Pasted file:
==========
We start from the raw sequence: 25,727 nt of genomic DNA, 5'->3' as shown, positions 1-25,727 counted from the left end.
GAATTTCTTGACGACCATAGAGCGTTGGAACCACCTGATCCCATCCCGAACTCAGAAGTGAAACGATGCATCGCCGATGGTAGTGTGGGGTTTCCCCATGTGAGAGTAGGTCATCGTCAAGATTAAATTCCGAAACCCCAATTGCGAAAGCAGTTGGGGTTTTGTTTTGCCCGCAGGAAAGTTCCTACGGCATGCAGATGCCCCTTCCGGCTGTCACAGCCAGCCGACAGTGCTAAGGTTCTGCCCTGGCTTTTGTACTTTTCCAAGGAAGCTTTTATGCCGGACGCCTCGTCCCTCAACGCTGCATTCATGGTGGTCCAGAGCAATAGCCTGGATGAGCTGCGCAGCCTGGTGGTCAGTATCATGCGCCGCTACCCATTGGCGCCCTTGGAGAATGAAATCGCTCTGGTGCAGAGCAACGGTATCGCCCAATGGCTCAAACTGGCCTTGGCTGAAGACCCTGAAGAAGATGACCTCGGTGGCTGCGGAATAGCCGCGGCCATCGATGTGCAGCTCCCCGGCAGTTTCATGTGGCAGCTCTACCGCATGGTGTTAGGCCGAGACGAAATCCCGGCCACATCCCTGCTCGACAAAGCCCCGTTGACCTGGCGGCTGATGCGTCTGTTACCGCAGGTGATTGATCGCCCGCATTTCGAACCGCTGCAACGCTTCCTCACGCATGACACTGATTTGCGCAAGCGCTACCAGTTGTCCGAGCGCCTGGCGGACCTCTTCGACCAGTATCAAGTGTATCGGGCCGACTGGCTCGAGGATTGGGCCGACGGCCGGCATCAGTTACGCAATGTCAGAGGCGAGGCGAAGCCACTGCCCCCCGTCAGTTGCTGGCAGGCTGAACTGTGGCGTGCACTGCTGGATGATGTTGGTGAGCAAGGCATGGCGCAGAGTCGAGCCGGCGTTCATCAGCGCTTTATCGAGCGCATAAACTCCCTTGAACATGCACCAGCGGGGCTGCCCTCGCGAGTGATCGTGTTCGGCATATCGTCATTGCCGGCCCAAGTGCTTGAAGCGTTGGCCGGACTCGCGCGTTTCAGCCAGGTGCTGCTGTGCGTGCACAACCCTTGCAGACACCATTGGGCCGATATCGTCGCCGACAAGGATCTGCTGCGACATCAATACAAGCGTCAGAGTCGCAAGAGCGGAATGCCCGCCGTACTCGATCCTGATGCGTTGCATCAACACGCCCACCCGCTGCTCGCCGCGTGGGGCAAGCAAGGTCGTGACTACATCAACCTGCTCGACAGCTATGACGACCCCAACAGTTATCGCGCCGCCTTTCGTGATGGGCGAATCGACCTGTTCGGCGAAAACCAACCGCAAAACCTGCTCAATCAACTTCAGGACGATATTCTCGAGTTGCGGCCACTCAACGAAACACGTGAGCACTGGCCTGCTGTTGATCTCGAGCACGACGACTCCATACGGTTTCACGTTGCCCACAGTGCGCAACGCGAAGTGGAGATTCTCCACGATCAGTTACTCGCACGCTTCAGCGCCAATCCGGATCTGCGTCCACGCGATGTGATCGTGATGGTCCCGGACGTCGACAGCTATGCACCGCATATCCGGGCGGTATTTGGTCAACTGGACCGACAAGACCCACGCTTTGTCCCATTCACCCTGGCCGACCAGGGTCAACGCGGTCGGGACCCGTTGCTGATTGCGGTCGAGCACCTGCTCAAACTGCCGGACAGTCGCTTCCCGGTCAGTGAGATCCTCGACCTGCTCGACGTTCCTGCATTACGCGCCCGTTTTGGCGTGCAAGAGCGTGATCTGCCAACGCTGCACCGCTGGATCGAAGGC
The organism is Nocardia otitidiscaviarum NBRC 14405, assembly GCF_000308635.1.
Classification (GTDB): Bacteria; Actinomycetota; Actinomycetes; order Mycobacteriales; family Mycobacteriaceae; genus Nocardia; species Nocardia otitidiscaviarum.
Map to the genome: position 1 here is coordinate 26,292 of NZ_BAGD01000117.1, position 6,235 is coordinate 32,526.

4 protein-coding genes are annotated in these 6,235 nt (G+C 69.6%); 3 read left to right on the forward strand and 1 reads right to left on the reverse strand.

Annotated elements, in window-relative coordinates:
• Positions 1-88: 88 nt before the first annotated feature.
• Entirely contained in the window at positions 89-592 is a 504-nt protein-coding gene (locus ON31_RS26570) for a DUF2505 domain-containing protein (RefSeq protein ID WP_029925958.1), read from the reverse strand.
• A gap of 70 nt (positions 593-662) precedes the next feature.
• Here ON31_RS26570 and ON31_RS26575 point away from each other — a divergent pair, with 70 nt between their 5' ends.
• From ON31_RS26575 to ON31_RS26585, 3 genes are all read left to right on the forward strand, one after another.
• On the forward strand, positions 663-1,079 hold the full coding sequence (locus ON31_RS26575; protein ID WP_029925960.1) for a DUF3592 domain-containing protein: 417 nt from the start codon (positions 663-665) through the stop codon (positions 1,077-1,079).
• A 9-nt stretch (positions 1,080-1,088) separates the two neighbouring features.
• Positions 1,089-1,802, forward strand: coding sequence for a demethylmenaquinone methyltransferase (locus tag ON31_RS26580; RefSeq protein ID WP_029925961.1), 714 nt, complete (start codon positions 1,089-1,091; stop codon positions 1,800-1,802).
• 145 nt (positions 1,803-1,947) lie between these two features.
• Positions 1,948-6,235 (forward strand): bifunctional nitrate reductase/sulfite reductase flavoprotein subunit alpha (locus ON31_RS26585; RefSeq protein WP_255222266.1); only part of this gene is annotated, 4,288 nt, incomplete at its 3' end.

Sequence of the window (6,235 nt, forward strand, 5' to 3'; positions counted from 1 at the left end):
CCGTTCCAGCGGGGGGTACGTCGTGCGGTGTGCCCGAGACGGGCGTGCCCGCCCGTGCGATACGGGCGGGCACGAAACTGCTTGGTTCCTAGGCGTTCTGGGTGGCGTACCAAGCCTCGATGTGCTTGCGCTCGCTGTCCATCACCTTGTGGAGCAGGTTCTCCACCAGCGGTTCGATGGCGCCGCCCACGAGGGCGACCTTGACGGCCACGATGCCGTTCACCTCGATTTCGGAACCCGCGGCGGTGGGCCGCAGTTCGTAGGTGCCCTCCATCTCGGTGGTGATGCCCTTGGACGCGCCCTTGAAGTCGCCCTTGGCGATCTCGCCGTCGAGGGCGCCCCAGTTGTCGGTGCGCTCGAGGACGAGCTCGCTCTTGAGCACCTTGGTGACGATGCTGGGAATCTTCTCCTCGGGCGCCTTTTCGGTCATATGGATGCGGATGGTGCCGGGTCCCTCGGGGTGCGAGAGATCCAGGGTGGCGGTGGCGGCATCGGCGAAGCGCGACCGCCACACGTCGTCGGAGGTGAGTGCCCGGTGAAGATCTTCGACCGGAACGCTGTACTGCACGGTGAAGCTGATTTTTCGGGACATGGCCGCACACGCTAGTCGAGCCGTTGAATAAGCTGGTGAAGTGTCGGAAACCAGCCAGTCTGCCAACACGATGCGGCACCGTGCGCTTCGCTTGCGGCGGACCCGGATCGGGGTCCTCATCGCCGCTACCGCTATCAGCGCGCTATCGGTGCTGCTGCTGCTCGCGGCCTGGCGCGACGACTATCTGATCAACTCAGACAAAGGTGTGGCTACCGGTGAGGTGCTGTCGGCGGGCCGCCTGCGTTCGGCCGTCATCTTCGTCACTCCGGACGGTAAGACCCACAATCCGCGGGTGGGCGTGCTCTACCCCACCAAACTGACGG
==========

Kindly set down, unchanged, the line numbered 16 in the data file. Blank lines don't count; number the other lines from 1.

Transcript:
• 145 nt (positions 1,803-1,947) lie between these two features.